What’s an Urban Forest?

We may not think of the trees along our streets, in parks, along rivers, and in yards as part of a forest, but they are. All the trees, other plants, and animals in a city, town or village are part of an urban forest.

A forest is an ecosystem. An ecosystem is all the living and nonliving things in an area interacting with each other. In an urban forest, the increased influence of humans means that in addition to trees, other plants,  animals, sun, and soil there are people, buildings, asphalt, pets, utilities, and more. This makes the urban forest a unique type of forest, but still one that is connected to other ecosystems.

It is important to note that rural forest ecosystems are relatively large areas compared to urban forests. Rural forests are not devoid of human influence. However, there is a difference between urban and rural forest ecosystems in the degree of impact that people have on forests.

When thinking about the interactions that occur in an urban forest, it may help to keep in mind that things that don’t really seem “natural” to us are still part of other ecosystems, concrete and asphalt are part of urban forests. A squirrel in a rural forest relies on nuts and seeds to eat. In an urban forest, they may also eat bread that people throw for birds or even discarded french fries.

Trees face different challenges and receive different benefits from their locations. In a rural forest, trees compete for nutrients, sunlight, space and water. A well-maintained tree in an urban forest may be watered and fertilized so it doesn’t need to compete for those things. However, an urban tree may also be subjected to more air and water pollution. Trees in both places may have to compete with other trees for sunlight. Urban trees may also have to compete with shade from buildings.

Water flows and moves through ecosystems. This water cycle connects all parts of earth. There are infinite paths a water molecule can follow. For instance, water may be absorbed by plants from the soil, but there are also aquatic plants that absorb water from rivers, lakes, and oceans. A cycle really has no beginning or end, but we’ll start with rain falling from the clouds. A raindrop falls from the clouds and lands in a rural forest on plants, rocks, soil, animals or water bodies. From this point, it could flow into a river or lake and eventually end up in the ocean, it could soak into the soil and end up in groundwater, it could be absorbed by plant roots and be released into the air during photosynthesis, it could be consumed by an animal, or it could just evaporate.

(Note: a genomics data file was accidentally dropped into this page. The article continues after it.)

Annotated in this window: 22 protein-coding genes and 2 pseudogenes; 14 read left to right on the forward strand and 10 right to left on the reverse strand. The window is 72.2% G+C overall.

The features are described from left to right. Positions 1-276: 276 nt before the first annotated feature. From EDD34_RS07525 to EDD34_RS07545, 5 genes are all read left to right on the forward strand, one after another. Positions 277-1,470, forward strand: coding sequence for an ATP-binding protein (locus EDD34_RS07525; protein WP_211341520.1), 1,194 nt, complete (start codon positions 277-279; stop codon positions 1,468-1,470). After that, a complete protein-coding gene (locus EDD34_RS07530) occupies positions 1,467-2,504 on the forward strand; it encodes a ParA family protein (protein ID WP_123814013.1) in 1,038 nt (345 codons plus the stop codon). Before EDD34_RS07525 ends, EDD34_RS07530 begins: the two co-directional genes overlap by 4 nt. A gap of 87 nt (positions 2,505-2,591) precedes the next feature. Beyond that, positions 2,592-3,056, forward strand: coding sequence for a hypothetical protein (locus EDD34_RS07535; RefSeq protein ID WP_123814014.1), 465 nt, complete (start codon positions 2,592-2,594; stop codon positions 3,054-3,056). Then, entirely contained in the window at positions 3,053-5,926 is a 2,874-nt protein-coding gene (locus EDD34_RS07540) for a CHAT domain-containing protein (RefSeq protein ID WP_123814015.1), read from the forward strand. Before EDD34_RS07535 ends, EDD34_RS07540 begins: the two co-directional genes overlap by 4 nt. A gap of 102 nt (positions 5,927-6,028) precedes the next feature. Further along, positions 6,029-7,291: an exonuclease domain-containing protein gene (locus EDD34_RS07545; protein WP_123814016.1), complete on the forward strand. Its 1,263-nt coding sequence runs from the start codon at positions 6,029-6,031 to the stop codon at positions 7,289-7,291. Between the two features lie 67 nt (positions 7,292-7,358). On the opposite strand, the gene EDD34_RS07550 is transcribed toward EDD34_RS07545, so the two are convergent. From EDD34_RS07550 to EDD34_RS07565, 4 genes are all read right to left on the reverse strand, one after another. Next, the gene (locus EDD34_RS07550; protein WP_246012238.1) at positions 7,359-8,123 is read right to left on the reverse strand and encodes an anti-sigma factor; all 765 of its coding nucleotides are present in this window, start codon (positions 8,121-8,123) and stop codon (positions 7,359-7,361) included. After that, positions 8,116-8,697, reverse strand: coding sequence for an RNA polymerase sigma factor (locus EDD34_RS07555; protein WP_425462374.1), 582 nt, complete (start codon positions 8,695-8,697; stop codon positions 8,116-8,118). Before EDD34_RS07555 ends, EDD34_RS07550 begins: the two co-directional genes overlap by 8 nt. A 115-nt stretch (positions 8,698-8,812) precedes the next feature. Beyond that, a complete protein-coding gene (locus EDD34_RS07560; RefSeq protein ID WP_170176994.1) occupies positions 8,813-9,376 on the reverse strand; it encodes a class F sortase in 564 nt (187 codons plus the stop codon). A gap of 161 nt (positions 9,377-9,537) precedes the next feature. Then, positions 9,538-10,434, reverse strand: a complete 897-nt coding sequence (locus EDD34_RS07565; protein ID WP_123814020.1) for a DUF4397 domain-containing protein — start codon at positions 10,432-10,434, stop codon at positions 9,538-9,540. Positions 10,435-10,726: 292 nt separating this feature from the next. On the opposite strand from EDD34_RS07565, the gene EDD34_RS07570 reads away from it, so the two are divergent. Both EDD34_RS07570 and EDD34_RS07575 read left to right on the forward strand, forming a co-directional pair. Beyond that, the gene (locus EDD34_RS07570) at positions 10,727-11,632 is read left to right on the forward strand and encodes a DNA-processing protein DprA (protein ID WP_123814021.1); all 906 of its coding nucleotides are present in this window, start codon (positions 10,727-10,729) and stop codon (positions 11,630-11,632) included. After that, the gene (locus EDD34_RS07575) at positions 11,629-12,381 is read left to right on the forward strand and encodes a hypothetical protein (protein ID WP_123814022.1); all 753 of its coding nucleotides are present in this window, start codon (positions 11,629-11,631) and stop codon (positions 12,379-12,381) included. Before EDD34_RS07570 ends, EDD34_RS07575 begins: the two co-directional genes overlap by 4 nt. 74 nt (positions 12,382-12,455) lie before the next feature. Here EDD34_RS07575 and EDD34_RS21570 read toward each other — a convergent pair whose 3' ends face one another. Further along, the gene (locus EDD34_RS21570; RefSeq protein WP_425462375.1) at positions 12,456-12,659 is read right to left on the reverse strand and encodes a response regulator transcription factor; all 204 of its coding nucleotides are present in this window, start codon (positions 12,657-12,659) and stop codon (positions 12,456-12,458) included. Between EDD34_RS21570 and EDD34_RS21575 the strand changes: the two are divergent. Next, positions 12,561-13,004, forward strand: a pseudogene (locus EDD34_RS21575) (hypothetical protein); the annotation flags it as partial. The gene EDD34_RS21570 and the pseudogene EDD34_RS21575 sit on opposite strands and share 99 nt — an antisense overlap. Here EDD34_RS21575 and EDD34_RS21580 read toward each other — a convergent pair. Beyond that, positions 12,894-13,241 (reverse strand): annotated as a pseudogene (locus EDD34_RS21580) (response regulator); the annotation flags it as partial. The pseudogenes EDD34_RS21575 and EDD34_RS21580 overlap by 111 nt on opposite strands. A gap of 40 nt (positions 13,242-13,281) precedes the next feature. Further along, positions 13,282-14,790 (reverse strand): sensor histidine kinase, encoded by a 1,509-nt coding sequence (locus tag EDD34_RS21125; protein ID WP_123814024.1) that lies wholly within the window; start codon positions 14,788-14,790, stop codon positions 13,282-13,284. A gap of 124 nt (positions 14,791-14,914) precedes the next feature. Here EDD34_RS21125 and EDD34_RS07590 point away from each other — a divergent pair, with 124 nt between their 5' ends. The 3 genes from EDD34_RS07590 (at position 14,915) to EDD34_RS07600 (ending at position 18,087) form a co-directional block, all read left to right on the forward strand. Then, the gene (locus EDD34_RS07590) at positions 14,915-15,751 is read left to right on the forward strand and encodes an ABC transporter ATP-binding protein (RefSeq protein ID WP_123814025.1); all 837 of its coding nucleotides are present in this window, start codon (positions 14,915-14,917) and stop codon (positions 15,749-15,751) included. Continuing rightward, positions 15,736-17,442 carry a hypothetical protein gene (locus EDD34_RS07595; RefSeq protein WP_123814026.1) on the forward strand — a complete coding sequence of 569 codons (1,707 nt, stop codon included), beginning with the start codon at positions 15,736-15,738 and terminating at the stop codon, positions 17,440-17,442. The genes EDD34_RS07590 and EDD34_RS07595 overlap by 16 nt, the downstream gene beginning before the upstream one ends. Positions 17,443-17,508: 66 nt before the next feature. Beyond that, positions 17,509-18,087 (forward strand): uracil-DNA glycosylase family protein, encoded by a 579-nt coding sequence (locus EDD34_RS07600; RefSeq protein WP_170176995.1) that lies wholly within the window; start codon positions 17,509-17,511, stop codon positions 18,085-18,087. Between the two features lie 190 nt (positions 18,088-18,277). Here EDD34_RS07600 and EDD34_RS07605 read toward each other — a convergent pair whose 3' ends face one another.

There is far less area in an urban forest covered by soil or water bodies that can readily absorb a raindrop. Concrete sidewalks, asphalt streets, rooftops, and cars shed rain as it falls. That rain flows until it can be absorbed by soil or into a water body. Gutters and storm sewers carry water away from hard-surface areas to prevent flooding. This water is eventually directed into lakes and rivers. Even rain falling on soil may run off into storm sewers if it falls too fast for the soil to absorb it.

Rain that falls on the leaves of trees and other plants is slowed. The water will still fall to the ground or run down a tree trunk eventually, but with it falling slower, the soil has more time to soak it up. Plants use water in photosynthesis too, so they can help dry out soil between rains. The puddles formed by a rain shower can be used as a source of water for wildlife in an urban area.

It is important to remember that water we use in our homes and businesses also fits into this cycle. Municipalities may get their water from large natural bodies of water, such as Lake Michigan, from groundwater that is then stored in a water tower, or from a reservoir filled with rainwater. That water is pumped into our homes and businesses. Some is put on lawns; it soaks into the soil and eventually back into groundwater. Some is used inside in our sinks, toilets, showers, dishwashers, etc. That inside water flows down the drain and into the sewage pipes. The sewage pipes carry water to a sewage treatment plant where waste is removed by a series of complex processes. That water, with the contaminants removed, is discharged into a nearby lake or river.

Adapted from LEAF Urban Forest Lesson Guide


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